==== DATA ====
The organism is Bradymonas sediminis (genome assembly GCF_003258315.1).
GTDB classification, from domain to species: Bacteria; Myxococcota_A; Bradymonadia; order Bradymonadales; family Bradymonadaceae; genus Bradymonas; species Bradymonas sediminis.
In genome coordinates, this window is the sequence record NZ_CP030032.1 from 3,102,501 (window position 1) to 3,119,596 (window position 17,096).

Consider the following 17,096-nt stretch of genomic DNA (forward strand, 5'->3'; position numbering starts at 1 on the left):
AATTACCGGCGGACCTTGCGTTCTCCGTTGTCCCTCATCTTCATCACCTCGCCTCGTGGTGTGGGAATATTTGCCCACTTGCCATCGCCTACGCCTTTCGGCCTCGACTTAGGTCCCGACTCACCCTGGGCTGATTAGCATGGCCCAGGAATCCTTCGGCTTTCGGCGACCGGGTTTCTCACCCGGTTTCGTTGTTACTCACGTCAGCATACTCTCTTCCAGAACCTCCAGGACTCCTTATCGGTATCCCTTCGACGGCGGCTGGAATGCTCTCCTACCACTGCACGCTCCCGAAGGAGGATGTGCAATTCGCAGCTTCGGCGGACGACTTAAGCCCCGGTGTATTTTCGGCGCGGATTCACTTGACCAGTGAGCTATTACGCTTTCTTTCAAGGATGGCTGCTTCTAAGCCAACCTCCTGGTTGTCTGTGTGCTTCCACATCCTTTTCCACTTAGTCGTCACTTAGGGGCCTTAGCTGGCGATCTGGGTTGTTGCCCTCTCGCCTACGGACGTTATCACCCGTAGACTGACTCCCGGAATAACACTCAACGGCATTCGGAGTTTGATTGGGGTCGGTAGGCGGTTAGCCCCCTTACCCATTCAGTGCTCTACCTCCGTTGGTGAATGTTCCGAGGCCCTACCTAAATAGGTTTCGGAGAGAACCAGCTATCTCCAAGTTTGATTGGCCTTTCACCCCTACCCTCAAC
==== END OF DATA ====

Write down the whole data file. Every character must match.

The organism is Bradymonas sediminis (genome assembly GCF_003258315.1).
GTDB classification, from domain to species: Bacteria; Myxococcota_A; Bradymonadia; order Bradymonadales; family Bradymonadaceae; genus Bradymonas; species Bradymonas sediminis.
In genome coordinates, this window is the sequence record NZ_CP030032.1 from 3,102,501 (window position 1) to 3,119,596 (window position 17,096).

Consider the following 17,096-nt stretch of genomic DNA (forward strand, 5'->3'; position numbering starts at 1 on the left):
AATTACCGGCGGACCTTGCGTTCTCCGTTGTCCCTCATCTTCATCACCTCGCCTCGTGGTGTGGGAATATTTGCCCACTTGCCATCGCCTACGCCTTTCGGCCTCGACTTAGGTCCCGACTCACCCTGGGCTGATTAGCATGGCCCAGGAATCCTTCGGCTTTCGGCGACCGGGTTTCTCACCCGGTTTCGTTGTTACTCACGTCAGCATACTCTCTTCCAGAACCTCCAGGACTCCTTATCGGTATCCCTTCGACGGCGGCTGGAATGCTCTCCTACCACTGCACGCTCCCGAAGGAGGATGTGCAATTCGCAGCTTCGGCGGACGACTTAAGCCCCGGTGTATTTTCGGCGCGGATTCACTTGACCAGTGAGCTATTACGCTTTCTTTCAAGGATGGCTGCTTCTAAGCCAACCTCCTGGTTGTCTGTGTGCTTCCACATCCTTTTCCACTTAGTCGTCACTTAGGGGCCTTAGCTGGCGATCTGGGTTGTTGCCCTCTCGCCTACGGACGTTATCACCCGTAGACTGACTCCCGGAATAACACTCAACGGCATTCGGAGTTTGATTGGGGTCGGTAGGCGGTTAGCCCCCTTACCCATTCAGTGCTCTACCTCCGTTGGTGAATGTTCCGAGGCCCTACCTAAATAGGTTTCGGAGAGAACCAGCTATCTCCAAGTTTGATTGGCCTTTCACCCCTACCCTCAAC